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I like to print something like 10-20 cm using \SI option. I have tried \SI{10-20}{\cm} which is giving error. How to write it properly?

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  • 3
    IIRC, the correct way of typesetting ranges according to the guidelines of the SI is to include the unit for both numbers, so instead of 10-20 cm you should use 10cm - 20cm.
    – Skillmon
    Oct 20 at 18:39
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The correct command in recent versions of siunitx is \qtyrange:

\documentclass[border=3.14]{standalone}

\usepackage{siunitx}

\begin{document}
\qtyrange{10}{20}{\centi\metre}
\end{document}

This will result in

enter image description here

Just like in @Bernard's answer you can change the used phrase to an en-dash using range-phrase (for which I'd add non-breaking spaces using ~):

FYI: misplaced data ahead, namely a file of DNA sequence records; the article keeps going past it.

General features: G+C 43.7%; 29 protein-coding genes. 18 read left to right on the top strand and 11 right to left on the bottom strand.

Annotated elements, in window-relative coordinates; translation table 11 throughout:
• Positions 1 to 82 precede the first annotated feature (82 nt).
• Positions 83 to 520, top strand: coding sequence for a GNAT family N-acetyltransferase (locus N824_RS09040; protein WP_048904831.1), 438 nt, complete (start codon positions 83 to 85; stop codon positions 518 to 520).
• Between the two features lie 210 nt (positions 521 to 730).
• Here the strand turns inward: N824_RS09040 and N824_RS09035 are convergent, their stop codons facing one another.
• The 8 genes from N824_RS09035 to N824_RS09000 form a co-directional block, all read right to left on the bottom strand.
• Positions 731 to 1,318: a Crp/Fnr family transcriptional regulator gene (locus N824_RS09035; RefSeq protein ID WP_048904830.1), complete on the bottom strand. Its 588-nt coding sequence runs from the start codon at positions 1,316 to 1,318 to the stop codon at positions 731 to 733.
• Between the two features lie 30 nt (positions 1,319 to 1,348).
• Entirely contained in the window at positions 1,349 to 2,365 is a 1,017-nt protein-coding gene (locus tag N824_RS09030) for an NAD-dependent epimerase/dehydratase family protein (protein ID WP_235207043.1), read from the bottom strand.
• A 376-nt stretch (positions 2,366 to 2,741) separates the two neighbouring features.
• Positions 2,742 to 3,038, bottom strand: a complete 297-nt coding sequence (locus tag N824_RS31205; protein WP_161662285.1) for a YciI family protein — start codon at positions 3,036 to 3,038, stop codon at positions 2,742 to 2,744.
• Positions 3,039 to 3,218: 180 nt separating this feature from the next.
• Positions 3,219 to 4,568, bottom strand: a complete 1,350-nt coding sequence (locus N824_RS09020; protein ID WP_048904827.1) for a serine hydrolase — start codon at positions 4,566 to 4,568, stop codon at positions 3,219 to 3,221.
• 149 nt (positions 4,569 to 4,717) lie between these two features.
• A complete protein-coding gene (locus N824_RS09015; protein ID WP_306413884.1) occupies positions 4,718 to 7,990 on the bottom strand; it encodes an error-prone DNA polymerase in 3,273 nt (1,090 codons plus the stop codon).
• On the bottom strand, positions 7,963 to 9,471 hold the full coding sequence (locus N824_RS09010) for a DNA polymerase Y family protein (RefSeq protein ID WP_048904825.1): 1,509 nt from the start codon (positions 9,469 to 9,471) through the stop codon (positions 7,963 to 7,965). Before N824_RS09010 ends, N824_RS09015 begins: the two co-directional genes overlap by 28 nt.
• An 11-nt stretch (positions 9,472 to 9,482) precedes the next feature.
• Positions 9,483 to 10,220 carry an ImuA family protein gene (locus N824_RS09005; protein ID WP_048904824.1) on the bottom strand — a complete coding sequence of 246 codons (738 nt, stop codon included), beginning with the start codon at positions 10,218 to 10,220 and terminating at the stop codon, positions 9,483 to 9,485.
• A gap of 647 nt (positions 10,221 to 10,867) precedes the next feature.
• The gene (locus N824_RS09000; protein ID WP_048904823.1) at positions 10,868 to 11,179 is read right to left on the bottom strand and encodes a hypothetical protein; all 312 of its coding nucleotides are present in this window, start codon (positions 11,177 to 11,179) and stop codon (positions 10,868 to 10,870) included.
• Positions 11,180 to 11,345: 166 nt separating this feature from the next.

\documentclass[border=3.14]{standalone}

\usepackage{siunitx}

\begin{document}
\qtyrange[range-phrase=~--~]{10}{20}{\cm}
\end{document}

enter image description here

Problem: This looks like a minus and I'd say the result is -10 cm.

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  • OK, \qtyrange{10}{20}{\centi\metre} is looking decent. Thank you.
    – Bukaida
    Oct 20 at 18:49
  • @Bukaida of course you don't have to type \centi\metre everytime, \cm will work just as fine (and siunitx is smart enough to also parse \qtyrange{10}{20}{cm} correctly, but I'd prefer using \cm if you have to be short).
    – Skillmon
    Oct 20 at 18:51
  • @Skillmon On the 'to do' list is to parse cm to \centi\metre to allow manipulation ;)
    – Joseph Wright
    Oct 20 at 19:00
5

Use \numrange[range-phrase=--]{10}{20}\,\unit{\cm}͵.

3
  • @Skillmon: You're right. I'll add it instantly. Thanks!
    – Bernard
    Oct 20 at 18:40
  • I've added code highlighting to your answer, hope you don't mind.
    – Skillmon
    Oct 20 at 18:41
  • Not at all. On my system, it didn't yield exactly the expected result for some reason.
    – Bernard
    Oct 20 at 18:43

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